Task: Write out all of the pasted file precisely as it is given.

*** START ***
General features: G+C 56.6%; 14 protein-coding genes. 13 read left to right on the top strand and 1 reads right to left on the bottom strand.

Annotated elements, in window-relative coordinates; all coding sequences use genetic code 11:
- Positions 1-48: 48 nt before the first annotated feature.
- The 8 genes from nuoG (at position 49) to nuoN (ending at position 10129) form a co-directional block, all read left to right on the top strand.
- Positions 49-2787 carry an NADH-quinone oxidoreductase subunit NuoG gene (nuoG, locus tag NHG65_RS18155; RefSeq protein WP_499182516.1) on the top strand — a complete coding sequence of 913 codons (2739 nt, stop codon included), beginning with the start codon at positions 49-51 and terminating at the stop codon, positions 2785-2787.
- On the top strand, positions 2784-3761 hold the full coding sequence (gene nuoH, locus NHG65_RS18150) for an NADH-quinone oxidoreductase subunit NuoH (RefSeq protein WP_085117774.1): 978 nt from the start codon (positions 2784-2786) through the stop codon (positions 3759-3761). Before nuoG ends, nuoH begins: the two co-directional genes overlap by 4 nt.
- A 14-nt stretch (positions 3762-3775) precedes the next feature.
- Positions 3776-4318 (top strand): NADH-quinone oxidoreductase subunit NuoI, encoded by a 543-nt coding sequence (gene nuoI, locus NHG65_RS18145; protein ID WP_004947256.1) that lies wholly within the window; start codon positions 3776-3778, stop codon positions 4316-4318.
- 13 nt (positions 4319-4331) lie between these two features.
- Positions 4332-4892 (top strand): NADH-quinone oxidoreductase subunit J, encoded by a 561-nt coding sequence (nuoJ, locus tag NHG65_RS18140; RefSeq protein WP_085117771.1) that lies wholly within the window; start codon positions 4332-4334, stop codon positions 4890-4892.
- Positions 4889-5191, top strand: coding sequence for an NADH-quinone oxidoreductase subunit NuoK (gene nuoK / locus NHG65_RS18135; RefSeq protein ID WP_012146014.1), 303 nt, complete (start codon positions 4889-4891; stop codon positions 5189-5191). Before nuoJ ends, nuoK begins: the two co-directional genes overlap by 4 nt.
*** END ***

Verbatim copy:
General features: G+C 56.6%; 14 protein-coding genes. 13 read left to right on the top strand and 1 reads right to left on the bottom strand.

Annotated elements, in window-relative coordinates; all coding sequences use genetic code 11:
- Positions 1-48: 48 nt before the first annotated feature.
- The 8 genes from nuoG (at position 49) to nuoN (ending at position 10129) form a co-directional block, all read left to right on the top strand.
- Positions 49-2787 carry an NADH-quinone oxidoreductase subunit NuoG gene (nuoG, locus tag NHG65_RS18155; RefSeq protein WP_499182516.1) on the top strand — a complete coding sequence of 913 codons (2739 nt, stop codon included), beginning with the start codon at positions 49-51 and terminating at the stop codon, positions 2785-2787.
- On the top strand, positions 2784-3761 hold the full coding sequence (gene nuoH, locus NHG65_RS18150) for an NADH-quinone oxidoreductase subunit NuoH (RefSeq protein WP_085117774.1): 978 nt from the start codon (positions 2784-2786) through the stop codon (positions 3759-3761). Before nuoG ends, nuoH begins: the two co-directional genes overlap by 4 nt.
- A 14-nt stretch (positions 3762-3775) precedes the next feature.
- Positions 3776-4318 (top strand): NADH-quinone oxidoreductase subunit NuoI, encoded by a 543-nt coding sequence (gene nuoI, locus NHG65_RS18145; protein ID WP_004947256.1) that lies wholly within the window; start codon positions 3776-3778, stop codon positions 4316-4318.
- 13 nt (positions 4319-4331) lie between these two features.
- Positions 4332-4892 (top strand): NADH-quinone oxidoreductase subunit J, encoded by a 561-nt coding sequence (nuoJ, locus tag NHG65_RS18140; RefSeq protein WP_085117771.1) that lies wholly within the window; start codon positions 4332-4334, stop codon positions 4890-4892.
- Positions 4889-5191, top strand: coding sequence for an NADH-quinone oxidoreductase subunit NuoK (gene nuoK / locus NHG65_RS18135; RefSeq protein ID WP_012146014.1), 303 nt, complete (start codon positions 4889-4891; stop codon positions 5189-5191). Before nuoJ ends, nuoK begins: the two co-directional genes overlap by 4 nt.